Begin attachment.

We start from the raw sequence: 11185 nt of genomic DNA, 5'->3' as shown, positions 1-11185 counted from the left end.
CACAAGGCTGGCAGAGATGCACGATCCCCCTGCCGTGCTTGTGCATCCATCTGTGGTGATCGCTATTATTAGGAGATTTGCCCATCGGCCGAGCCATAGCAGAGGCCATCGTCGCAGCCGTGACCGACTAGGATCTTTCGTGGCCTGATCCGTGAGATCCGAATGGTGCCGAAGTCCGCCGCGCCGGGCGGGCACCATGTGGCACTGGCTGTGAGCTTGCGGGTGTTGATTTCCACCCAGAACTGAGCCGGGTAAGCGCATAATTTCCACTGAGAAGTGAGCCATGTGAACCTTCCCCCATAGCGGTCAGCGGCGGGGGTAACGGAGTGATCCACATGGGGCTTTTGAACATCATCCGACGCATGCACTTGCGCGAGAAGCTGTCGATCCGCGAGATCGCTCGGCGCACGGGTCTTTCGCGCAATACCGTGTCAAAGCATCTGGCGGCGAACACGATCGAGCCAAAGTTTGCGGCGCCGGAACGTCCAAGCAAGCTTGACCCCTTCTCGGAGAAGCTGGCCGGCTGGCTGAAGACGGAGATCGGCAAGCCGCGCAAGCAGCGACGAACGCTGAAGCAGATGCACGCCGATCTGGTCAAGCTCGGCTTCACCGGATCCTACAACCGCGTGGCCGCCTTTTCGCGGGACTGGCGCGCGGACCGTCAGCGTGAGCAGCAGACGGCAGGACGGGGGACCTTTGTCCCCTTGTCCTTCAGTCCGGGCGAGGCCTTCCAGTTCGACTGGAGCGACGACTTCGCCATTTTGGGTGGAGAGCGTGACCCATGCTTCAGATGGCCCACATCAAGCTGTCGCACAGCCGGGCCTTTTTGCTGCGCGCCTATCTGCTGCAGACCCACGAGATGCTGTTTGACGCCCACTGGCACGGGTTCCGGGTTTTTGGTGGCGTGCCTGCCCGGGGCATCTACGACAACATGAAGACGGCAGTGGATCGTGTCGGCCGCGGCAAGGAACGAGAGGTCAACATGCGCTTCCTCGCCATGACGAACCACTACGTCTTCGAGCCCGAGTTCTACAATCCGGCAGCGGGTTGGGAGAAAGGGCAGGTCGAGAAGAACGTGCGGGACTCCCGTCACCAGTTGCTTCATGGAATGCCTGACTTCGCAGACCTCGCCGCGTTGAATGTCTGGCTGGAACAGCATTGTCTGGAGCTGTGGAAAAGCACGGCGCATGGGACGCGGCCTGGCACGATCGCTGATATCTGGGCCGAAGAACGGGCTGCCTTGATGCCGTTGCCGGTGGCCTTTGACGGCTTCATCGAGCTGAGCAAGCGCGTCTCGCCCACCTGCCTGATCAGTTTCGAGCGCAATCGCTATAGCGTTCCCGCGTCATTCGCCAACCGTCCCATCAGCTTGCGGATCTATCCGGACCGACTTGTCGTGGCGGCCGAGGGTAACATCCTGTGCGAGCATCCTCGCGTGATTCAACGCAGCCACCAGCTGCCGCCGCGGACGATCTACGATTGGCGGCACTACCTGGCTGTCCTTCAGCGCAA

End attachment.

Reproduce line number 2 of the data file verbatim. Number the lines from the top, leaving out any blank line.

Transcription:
CACAAGGCTGGCAGAGATGCACGATCCCCCTGCCGTGCTTGTGCATCCATCTGTGGTGATCGCTATTATTAGGAGATTTGCCCATCGGCCGAGCCATAGCAGAGGCCATCGTCGCAGCCGTGACCGACTAGGATCTTTCGTGGCCTGATCCGTGAGATCCGAATGGTGCCGAAGTCCGCCGCGCCGGGCGGGCACCATGTGGCACTGGCTGTGAGCTTGCGGGTGTTGATTTCCACCCAGAACTGAGCCGGGTAAGCGCATAATTTCCACTGAGAAGTGAGCCATGTGAACCTTCCCCCATAGCGGTCAGCGGCGGGGGTAACGGAGTGATCCACATGGGGCTTTTGAACATCATCCGACGCATGCACTTGCGCGAGAAGCTGTCGATCCGCGAGATCGCTCGGCGCACGGGTCTTTCGCGCAATACCGTGTCAAAGCATCTGGCGGCGAACACGATCGAGCCAAAGTTTGCGGCGCCGGAACGTCCAAGCAAGCTTGACCCCTTCTCGGAGAAGCTGGCCGGCTGGCTGAAGACGGAGATCGGCAAGCCGCGCAAGCAGCGACGAACGCTGAAGCAGATGCACGCCGATCTGGTCAAGCTCGGCTTCACCGGATCCTACAACCGCGTGGCCGCCTTTTCGCGGGACTGGCGCGCGGACCGTCAGCGTGAGCAGCAGACGGCAGGACGGGGGACCTTTGTCCCCTTGTCCTTCAGTCCGGGCGAGGCCTTCCAGTTCGACTGGAGCGACGACTTCGCCATTTTGGGTGGAGAGCGTGACCCATGCTTCAGATGGCCCACATCAAGCTGTCGCACAGCCGGGCCTTTTTGCTGCGCGCCTATCTGCTGCAGACCCACGAGATGCTGTTTGACGCCCACTGGCACGGGTTCCGGGTTTTTGGTGGCGTGCCTGCCCGGGGCATCTACGACAACATGAAGACGGCAGTGGATCGTGTCGGCCGCGGCAAGGAACGAGAGGTCAACATGCGCTTCCTCGCCATGACGAACCACTACGTCTTCGAGCCCGAGTTCTACAATCCGGCAGCGGGTTGGGAGAAAGGGCAGGTCGAGAAGAACGTGCGGGACTCCCGTCACCAGTTGCTTCATGGAATGCCTGACTTCGCAGACCTCGCCGCGTTGAATGTCTGGCTGGAACAGCATTGTCTGGAGCTGTGGAAAAGCACGGCGCATGGGACGCGGCCTGGCACGATCGCTGATATCTGGGCCGAAGAACGGGCTGCCTTGATGCCGTTGCCGGTGGCCTTTGACGGCTTCATCGAGCTGAGCAAGCGCGTCTCGCCCACCTGCCTGATCAGTTTCGAGCGCAATCGCTATAGCGTTCCCGCGTCATTCGCCAACCGTCCCATCAGCTTGCGGATCTATCCGGACCGACTTGTCGTGGCGGCCGAGGGTAACATCCTGTGCGAGCATCCTCGCGTGATTCAACGCAGCCACCAGCTGCCGCCGCGGACGATCTACGATTGGCGGCACTACCTGGCTGTCCTTCAGCGCAA